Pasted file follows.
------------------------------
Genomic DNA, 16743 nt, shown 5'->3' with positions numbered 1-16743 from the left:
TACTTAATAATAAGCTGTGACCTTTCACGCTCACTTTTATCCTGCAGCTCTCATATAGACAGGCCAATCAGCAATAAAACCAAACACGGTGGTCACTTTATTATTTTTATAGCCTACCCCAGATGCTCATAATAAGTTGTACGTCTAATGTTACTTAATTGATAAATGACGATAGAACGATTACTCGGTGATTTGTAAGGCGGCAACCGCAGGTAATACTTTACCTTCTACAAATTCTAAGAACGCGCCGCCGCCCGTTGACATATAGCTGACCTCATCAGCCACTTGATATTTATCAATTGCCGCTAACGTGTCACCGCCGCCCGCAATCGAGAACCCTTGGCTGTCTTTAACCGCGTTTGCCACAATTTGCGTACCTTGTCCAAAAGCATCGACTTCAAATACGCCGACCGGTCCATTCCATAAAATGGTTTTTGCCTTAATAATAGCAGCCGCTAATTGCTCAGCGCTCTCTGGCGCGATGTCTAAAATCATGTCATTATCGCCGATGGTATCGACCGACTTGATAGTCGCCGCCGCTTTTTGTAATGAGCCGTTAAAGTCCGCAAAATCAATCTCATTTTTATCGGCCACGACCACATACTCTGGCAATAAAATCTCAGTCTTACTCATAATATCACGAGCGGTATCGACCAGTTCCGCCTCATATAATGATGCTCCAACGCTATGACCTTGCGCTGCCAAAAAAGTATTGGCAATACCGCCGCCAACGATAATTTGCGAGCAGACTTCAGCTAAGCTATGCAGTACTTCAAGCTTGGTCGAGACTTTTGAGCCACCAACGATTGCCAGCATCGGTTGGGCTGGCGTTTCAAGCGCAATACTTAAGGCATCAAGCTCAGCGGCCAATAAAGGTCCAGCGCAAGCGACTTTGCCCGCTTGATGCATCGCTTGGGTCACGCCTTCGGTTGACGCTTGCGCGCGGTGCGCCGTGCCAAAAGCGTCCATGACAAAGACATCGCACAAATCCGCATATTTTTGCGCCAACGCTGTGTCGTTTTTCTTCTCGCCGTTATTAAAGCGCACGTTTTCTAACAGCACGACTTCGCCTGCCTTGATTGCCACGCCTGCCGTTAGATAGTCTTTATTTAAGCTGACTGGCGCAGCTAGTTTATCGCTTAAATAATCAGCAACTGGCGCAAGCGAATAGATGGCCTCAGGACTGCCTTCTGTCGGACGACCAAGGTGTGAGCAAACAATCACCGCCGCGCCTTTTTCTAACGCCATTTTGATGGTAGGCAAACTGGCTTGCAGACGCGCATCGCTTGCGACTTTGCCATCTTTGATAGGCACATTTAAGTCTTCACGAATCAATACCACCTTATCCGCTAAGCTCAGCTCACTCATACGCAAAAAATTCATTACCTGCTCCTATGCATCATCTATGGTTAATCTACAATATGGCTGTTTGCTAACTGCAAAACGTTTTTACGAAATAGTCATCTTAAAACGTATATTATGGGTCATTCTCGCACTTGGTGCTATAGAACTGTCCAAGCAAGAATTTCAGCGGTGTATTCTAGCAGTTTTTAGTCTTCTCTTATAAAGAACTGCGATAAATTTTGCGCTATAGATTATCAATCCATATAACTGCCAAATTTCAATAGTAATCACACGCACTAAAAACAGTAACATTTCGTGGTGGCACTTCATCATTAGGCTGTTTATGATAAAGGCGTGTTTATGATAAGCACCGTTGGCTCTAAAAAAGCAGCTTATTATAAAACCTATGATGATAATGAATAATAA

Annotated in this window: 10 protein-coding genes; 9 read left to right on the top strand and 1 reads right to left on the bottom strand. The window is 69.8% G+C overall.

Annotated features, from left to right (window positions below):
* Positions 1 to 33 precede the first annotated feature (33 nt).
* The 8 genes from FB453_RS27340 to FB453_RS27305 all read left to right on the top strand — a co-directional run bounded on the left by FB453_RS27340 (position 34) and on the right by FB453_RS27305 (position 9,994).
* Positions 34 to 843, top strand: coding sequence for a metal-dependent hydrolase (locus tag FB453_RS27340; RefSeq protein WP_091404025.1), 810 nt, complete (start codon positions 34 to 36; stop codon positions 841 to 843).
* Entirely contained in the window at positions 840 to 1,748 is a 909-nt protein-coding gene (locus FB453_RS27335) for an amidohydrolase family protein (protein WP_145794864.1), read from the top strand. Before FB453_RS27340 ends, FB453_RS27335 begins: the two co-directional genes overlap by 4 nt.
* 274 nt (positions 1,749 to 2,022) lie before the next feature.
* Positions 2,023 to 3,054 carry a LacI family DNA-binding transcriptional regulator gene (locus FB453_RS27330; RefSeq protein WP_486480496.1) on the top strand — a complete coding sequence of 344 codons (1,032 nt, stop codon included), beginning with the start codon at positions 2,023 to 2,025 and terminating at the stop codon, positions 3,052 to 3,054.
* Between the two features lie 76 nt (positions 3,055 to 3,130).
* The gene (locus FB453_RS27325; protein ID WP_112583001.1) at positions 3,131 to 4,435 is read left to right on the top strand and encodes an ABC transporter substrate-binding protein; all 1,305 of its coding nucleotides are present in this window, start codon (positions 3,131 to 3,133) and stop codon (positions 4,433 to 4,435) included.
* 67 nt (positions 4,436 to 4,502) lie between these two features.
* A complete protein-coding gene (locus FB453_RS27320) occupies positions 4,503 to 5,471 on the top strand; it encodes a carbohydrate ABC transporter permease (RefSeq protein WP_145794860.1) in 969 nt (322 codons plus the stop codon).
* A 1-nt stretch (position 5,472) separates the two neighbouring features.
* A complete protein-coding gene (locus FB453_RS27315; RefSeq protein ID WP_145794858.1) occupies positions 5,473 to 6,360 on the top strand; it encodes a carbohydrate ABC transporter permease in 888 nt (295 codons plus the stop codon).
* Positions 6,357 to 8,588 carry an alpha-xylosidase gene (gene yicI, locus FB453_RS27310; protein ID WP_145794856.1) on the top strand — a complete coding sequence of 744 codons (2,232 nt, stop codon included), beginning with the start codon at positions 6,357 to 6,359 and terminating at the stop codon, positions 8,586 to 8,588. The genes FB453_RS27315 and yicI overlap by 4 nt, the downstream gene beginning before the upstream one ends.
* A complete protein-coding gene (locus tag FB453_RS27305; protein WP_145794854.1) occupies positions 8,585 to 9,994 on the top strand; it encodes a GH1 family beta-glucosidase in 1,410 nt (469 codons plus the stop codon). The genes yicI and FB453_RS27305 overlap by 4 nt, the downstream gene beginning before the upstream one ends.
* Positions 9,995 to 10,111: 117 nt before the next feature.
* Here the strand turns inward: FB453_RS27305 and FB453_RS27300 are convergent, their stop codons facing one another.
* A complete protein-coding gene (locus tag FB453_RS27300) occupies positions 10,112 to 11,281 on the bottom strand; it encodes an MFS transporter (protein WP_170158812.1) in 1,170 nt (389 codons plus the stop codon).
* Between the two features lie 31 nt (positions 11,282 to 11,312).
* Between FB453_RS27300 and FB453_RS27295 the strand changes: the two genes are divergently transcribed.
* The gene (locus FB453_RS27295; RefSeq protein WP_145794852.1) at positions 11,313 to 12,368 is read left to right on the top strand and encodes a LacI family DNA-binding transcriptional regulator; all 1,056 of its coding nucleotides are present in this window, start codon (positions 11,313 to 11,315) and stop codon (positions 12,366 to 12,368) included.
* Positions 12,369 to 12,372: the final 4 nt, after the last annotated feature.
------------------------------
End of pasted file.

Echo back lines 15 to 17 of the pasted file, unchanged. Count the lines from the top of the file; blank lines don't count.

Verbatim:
* A 1-nt stretch (position 5,472) separates the two neighbouring features.
* A complete protein-coding gene (locus FB453_RS27315; RefSeq protein ID WP_145794858.1) occupies positions 5,473 to 6,360 on the top strand; it encodes a carbohydrate ABC transporter permease in 888 nt (295 codons plus the stop codon).
* Positions 6,357 to 8,588 carry an alpha-xylosidase gene (gene yicI, locus FB453_RS27310; protein ID WP_145794856.1) on the top strand — a complete coding sequence of 744 codons (2,232 nt, stop codon included), beginning with the start codon at positions 6,357 to 6,359 and terminating at the stop codon, positions 8,586 to 8,588. The genes FB453_RS27315 and yicI overlap by 4 nt, the downstream gene beginning before the upstream one ends.